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Flemmer, Andreas W.; Thio, Marta; Wallace, Megan J.; Lee, Katie; Kitchen, Marcus J.; Kerr, Lauren; Roehr, Charles C.; Fouras, Andreas; Carnibella, Richard; Jani, Jaccques C.; DeKoninck, Philip; te Pas, Arjan B.; Pearson, James T.; Hooper, Stuart B. (2017): Lung hypoplasia in newborn rabbits with a diaphragmatic hernia affects pulmonary ventilation but not perfusion. In: Pediatric Research, Vol. 82, No. 3: pp. 536-543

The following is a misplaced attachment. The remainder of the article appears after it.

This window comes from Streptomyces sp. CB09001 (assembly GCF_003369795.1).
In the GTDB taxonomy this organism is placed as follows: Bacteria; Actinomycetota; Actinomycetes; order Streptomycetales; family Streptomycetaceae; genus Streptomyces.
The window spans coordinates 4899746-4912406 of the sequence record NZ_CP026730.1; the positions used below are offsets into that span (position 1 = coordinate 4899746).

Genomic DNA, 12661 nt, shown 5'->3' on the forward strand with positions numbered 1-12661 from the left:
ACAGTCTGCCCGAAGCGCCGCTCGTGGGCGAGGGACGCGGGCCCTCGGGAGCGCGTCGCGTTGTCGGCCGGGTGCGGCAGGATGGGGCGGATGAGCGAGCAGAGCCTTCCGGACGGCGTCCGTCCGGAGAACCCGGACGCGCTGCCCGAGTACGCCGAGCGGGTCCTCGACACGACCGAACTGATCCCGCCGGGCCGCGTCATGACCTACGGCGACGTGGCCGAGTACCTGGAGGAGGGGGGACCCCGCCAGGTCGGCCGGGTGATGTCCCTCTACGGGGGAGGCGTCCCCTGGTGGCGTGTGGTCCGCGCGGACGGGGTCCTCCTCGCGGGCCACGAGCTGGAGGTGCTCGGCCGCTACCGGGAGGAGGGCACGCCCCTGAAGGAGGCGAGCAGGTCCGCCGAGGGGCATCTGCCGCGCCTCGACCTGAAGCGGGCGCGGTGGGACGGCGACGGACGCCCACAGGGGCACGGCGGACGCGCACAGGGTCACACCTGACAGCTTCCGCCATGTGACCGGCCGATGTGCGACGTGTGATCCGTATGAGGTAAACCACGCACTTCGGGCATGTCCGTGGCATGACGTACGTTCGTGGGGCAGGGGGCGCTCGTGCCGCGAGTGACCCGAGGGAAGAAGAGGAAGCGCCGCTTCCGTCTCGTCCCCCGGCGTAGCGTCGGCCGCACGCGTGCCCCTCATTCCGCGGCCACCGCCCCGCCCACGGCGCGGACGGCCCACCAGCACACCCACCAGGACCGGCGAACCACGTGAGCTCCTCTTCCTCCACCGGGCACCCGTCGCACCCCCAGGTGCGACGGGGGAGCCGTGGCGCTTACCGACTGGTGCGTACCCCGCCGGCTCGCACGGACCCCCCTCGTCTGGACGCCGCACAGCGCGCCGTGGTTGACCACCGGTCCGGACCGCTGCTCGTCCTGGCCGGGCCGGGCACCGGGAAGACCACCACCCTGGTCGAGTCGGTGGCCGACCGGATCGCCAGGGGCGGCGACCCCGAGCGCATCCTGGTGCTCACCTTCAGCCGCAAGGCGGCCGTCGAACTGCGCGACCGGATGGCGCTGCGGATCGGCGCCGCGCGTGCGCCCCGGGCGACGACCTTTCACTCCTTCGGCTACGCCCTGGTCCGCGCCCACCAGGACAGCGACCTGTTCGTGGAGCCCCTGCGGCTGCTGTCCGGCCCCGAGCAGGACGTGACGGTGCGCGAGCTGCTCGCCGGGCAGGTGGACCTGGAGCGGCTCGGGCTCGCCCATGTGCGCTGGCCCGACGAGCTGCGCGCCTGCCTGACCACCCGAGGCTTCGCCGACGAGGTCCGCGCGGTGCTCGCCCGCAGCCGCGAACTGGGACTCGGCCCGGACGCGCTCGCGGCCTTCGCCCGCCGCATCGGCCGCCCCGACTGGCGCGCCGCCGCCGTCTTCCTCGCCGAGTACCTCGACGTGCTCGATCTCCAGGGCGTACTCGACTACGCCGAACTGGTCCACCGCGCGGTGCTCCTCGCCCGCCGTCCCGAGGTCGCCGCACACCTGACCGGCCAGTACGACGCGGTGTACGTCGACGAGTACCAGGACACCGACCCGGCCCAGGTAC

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BACKGROUND: A congenital diaphragmatic hernia (DH) can result in severe lung hypoplasia that increases the risk of morbidity and mortality after birth;however, little is known about the cardiorespiratory transition at birth. METHODS: Using phase-contrast X-ray imaging and angiography, we examined the cardiorespiratory transition at birth in rabbit kittens with DHs. Surgery was performed on pregnant New Zealand white rabbits (n=18) at 25 days' gestation to induce a left-sided DH. Kittens were delivered at 30 days' gestation, incubated, and ventilated to achieve a tidal volume (V-t) of 8 ml/kg in control and 4 ml/kg in DH kittens while they were imaged. RESULTS: Functional residual capacity (FRC) recruitment and Vt in the hypoplastic left lung were markedly reduced, resulting in a disproportionate distribution of FRC into the right lung. Following lung aeration, relative pulmonary blood flow (PBF) increased equally in both lungs, and the increase in pulmonary venous return was similar in both control and DH kittens. CONCLUSION: These findings indicate that nonuniform lung hypoplasia caused by DH alters the distribution of ventilation away from hypoplastic and into normally grown lung regions. During transition, the increase in PBF and pulmonary venous return, which is vital for maintaining cardiac output, is not affected by lung hypoplasia.